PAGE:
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Book Review, NRJ 59.2

May 15, 2014 12:00 PM | David Eddy

The Transformation of British Naval Strategy: Seapower and Supply in Northern Europe, 1808-1812

James Davey

The Napoleonic War after 1805 has traditionally been described as a conflict between the Tiger and the Shark, or the Elephant and the Whale. James Davey, Research Curator at the National Maritime Museum and Visiting Lecturer at the University of Greenwich, contends that Britain’s naval and maritime prowess reshaped the outcome of the war after 1805. In fact, lessons learned after decades of naval operations—fighting battles, blockading enemy ports and vessels, and convoying supplies, men, and trade—across the globe permitted the British navy to accomplish their national strategic goals.

During the war against Napoleon, the Navy served as the most important arm of British strategy. Yet the Navy’s role during the conflict is far more complicated than most acknowledge. Davey describes how after Trafalgar, Napoleon waged economic war with his Berlin (1806) and Milan (1807) decrees, trying to cripple Britain financially. Britain responded with a series of Orders in Council in an attempt to control all trade to and from the continent. After 1805 the British scored no dramatic victories against French fleets but rather faced the mundane task of blockading Napoleon’s ports, which meant constantly keeping ships supplied on distant stations. The British Navy redeployed from the Bay of Biscay to Portugal and the Mediterranean in the South and to the Baltic Sea in the North, stretching supply lines and making it even more difficult for the fleet to fulfill its mission. Between 1808 and 1812 the British fleet in the Baltic Sea under the command of Sir Admiral James Saumarez protected trade, organized convoys, and offered European merchants under France’s orbit the chance to renew illicit trade and commerce, which undermined Napoleon’s economic decrees. The presence of the British fleet in the Baltic also blockaded the Russian fleet in port, depriving Napoleon access to the second largest fleet in Europe after Trafalgar, and drove Russia away from its French alliance.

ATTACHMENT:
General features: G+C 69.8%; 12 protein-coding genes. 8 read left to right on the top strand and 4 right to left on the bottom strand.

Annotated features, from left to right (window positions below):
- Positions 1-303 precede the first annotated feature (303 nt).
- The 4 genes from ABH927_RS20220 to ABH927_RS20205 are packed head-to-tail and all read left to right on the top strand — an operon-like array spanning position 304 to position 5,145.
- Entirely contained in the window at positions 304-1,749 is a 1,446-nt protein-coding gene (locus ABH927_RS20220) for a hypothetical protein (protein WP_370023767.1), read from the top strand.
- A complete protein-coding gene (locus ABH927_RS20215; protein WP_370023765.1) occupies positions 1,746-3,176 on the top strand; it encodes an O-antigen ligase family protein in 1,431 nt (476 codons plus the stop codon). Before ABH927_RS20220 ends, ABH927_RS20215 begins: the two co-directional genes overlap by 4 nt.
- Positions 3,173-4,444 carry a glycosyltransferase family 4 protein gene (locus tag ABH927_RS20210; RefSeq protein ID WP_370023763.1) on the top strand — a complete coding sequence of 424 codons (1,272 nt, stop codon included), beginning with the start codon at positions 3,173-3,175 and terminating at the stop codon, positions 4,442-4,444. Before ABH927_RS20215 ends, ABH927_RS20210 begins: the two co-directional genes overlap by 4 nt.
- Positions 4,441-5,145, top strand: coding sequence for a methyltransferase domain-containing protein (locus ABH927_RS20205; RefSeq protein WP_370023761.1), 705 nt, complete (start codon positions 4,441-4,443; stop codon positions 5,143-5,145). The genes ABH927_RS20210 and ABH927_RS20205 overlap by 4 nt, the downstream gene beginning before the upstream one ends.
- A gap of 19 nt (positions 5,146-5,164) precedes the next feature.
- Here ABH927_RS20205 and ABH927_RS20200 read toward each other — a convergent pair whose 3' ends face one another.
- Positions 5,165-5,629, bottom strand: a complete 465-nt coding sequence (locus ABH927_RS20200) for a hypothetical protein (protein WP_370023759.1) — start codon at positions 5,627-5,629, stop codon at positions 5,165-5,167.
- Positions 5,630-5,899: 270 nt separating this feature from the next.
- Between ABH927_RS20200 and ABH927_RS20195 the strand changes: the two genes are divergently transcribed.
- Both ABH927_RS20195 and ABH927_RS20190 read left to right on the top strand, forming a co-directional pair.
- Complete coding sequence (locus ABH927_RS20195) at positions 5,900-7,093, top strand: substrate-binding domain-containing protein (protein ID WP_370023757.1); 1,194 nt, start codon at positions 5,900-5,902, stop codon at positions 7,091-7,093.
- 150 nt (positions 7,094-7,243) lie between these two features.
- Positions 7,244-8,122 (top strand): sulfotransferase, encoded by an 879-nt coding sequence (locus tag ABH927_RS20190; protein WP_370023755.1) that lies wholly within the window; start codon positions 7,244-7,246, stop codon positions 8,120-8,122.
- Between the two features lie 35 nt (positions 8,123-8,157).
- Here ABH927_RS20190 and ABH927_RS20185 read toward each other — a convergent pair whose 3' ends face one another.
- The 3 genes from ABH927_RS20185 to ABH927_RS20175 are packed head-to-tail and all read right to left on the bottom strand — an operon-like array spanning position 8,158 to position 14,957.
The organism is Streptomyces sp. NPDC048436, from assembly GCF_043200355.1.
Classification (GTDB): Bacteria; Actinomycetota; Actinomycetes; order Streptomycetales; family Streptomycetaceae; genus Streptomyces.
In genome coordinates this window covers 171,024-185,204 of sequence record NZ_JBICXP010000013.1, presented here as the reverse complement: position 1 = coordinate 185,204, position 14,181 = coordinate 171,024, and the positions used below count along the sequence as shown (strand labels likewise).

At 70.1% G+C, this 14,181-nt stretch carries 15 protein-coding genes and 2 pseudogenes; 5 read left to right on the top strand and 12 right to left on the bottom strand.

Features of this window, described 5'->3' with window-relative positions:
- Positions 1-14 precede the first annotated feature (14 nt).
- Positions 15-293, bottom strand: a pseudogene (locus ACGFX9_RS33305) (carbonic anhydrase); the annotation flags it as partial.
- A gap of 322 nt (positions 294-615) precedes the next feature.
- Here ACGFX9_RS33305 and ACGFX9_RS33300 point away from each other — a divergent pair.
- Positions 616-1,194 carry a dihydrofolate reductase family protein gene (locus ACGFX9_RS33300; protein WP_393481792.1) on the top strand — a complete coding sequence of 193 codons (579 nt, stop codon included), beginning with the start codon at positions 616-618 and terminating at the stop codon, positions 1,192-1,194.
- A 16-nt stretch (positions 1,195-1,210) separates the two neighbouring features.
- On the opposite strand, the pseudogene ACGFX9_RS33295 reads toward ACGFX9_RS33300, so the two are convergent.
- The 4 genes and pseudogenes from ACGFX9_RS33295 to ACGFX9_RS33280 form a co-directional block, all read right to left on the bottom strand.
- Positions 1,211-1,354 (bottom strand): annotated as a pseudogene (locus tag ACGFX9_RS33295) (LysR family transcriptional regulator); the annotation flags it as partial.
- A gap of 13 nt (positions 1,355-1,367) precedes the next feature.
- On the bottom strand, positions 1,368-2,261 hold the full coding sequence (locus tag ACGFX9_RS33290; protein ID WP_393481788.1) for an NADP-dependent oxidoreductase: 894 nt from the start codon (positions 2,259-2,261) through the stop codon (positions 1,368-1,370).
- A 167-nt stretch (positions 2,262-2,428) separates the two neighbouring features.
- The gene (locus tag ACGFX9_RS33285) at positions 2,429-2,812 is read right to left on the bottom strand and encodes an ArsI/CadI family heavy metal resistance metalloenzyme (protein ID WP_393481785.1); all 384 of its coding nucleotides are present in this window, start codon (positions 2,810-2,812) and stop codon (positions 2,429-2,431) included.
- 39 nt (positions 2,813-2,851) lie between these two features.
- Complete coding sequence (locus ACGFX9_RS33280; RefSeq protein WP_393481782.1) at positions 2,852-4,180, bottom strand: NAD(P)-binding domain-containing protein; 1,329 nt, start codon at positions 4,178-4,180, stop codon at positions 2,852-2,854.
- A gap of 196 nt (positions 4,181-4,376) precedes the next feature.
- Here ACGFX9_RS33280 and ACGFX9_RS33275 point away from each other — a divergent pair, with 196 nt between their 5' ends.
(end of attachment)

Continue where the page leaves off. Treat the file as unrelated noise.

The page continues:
Perhaps Davey’s most important contribution reveals how sweeping British administrative reforms enacted between 1808 and 1812 created a highly effective logistical system, which permitted British ships to remain on the Baltic Station for as long as necessary. By highlighting the provisioning and constant transport of supplies to the Baltic Squadron, Davey offers the first systematic study of these areas and proves how the success of the Royal Navy depended on government and administration as much as on the fighting capabilities of ships and fleets.

Effective logistics and ample supplies win wars; the British supply system that developed by the early nineteenth century transformed naval operations, permitting the navy to pursue crucial objectives of national importance, protect essential exports and imports and attack the economies of the Napoleonic Empire, ultimately contributing to the defeat of France. This proves that naval history also encompasses administrative, economic, and political influences, and Davey makes that clear. Military and naval historians will find this book very useful. 

  • Woodbridge, Suffolk: The Boydell Press, 2012
  • 6-1/2” x 9-1/2”, hardcover, ix + 237 pages
  • Illustrations, maps, tables, notes, appendices, bibliography, index. $99.00
  • ISBN: 9781843837480

Reviewed by Gene Allen Smith, Texas Christian University

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